“Or they get really shamed and told just to try harder, or pray harder — I did it, your grandma did it, your mother did it, so this is what women have to do,” said Muzik. “But if the partner is alert, recognizes the symptoms and sees that this is an illness, and doesn’t interpret it as her not ‘wanting it’ or [being] lazy, that’s helpful.”

And given Teigen’s influence and reach on social media (her Twitter account boasts 4.71 million followers), Muzik said she hoped that Teigen’s message will inspire women and couples to be more open-minded about PPD, learn the signs of the condition and support each other in the event of a diagnosis.

“If people would speak up, it would decrease suffering to women, families and babies,” Muzik said. “And if people speak up who have access to social media and have a farther reach, of course that’s even better.”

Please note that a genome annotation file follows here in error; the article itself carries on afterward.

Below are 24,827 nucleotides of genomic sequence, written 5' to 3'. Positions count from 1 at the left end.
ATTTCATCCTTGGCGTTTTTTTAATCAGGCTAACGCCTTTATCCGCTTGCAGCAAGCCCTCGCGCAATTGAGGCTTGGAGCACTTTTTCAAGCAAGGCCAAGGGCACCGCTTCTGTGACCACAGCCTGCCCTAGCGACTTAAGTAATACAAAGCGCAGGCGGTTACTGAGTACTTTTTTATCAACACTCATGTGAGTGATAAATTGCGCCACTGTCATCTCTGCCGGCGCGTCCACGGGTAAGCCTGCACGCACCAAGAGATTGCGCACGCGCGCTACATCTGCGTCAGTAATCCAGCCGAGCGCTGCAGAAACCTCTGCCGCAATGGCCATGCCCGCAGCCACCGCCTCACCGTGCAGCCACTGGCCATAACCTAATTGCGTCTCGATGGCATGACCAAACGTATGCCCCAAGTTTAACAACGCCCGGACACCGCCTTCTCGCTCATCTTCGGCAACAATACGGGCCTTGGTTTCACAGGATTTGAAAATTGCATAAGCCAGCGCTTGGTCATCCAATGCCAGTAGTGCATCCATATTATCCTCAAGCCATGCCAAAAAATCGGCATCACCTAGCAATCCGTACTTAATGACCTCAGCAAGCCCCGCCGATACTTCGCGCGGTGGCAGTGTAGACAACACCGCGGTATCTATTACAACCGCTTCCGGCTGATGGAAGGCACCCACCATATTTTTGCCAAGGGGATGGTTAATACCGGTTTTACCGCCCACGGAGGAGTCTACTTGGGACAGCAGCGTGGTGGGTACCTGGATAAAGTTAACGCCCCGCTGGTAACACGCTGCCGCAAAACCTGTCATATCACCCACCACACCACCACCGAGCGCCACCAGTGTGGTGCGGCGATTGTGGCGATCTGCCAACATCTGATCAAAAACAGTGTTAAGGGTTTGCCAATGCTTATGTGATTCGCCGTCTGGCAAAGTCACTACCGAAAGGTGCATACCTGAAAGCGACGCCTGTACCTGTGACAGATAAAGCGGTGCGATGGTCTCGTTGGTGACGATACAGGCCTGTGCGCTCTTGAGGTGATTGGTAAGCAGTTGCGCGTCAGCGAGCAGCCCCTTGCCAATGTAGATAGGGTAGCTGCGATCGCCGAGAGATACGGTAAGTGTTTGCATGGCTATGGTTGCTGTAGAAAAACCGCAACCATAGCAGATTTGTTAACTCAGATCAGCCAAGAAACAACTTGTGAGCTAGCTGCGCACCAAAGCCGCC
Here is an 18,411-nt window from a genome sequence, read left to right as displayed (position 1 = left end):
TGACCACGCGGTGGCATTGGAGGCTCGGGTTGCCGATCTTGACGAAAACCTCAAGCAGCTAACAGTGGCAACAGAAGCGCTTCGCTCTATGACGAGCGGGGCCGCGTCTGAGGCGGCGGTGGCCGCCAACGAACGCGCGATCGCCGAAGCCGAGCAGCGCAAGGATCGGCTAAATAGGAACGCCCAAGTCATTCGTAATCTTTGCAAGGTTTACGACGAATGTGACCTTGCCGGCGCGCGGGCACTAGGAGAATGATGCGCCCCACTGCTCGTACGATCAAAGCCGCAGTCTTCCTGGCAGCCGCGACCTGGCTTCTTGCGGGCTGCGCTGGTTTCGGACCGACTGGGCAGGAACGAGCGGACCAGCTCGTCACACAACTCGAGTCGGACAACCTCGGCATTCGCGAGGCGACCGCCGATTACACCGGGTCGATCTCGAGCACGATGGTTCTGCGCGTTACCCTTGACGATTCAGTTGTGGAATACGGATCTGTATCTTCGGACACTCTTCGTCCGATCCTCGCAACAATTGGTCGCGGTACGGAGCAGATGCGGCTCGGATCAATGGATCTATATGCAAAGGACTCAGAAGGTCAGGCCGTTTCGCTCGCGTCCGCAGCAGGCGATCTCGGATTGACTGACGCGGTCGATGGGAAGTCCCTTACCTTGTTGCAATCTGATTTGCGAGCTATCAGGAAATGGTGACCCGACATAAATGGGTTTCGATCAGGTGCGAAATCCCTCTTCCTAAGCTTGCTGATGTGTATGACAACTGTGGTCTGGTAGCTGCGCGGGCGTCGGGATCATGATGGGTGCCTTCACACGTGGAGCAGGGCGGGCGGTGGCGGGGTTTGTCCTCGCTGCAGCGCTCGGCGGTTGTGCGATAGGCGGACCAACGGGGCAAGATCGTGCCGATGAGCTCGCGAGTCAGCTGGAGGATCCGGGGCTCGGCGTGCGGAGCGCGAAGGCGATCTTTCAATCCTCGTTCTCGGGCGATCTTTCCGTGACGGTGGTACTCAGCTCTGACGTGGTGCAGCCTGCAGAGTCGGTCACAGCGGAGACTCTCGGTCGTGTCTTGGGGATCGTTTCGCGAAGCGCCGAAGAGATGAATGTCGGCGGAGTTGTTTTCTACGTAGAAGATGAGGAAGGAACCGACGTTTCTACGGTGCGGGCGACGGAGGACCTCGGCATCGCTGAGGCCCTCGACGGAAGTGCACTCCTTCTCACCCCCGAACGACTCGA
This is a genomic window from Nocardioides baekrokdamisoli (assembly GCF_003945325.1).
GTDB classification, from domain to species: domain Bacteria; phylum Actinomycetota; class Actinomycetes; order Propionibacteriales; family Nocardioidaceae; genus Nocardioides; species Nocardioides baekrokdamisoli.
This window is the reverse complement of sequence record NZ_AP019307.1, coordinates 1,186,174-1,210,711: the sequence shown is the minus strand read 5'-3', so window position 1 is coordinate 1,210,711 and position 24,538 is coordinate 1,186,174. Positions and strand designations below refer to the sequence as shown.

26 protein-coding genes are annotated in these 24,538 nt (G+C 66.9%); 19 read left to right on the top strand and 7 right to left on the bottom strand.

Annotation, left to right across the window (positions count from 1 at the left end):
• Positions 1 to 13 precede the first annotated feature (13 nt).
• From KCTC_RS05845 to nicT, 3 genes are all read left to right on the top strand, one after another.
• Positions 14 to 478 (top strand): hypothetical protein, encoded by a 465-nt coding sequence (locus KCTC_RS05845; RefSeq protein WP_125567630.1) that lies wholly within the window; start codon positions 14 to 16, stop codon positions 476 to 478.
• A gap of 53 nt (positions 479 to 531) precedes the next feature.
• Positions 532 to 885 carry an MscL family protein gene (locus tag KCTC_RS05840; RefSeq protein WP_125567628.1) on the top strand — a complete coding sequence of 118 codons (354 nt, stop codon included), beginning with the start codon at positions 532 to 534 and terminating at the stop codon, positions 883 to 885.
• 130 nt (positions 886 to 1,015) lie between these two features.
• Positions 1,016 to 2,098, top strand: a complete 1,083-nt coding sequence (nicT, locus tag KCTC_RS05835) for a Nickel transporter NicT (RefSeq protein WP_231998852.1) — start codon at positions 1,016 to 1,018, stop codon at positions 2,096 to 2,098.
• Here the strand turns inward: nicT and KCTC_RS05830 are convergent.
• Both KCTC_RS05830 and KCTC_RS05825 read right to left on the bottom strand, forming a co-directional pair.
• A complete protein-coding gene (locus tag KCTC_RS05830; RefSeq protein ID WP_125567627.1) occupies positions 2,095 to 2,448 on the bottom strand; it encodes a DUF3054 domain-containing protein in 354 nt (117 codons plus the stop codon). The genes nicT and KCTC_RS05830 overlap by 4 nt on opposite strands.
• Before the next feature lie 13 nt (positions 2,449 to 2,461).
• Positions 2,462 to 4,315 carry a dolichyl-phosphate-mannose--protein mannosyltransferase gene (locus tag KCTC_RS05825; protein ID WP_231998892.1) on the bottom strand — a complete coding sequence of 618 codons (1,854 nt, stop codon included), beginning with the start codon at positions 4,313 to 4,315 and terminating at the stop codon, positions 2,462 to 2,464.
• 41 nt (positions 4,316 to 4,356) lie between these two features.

In addition to learning the signs and symptoms of PPD, it’s also important emphasize that the condition is treatable with a wide variety of activities and medicines, Muzik said. Talk therapy, yoga, exercise and supplements can help women with mild to moderate forms of the condition, while antidepressants that are safe for breastfeeding can help women with moderate to severe PPD, she said.

This reporting is brought to you by HuffPost’s health and science platform, The Scope. Like us on Facebook and Twitter and tell us your story: scopestories@huffingtonpost.com.

If you or someone you know needs help, call 1-800-273-8255 for the National
Suicide Prevention Lifeline. You can also text HELLO to 741-741 for free,
24-hour support from the Crisis Text Line. Outside of the U.S., please
visit the International Association for Suicide Prevention for a database
of resources.

Chrissy Teigen and John Legend

Popular in the Community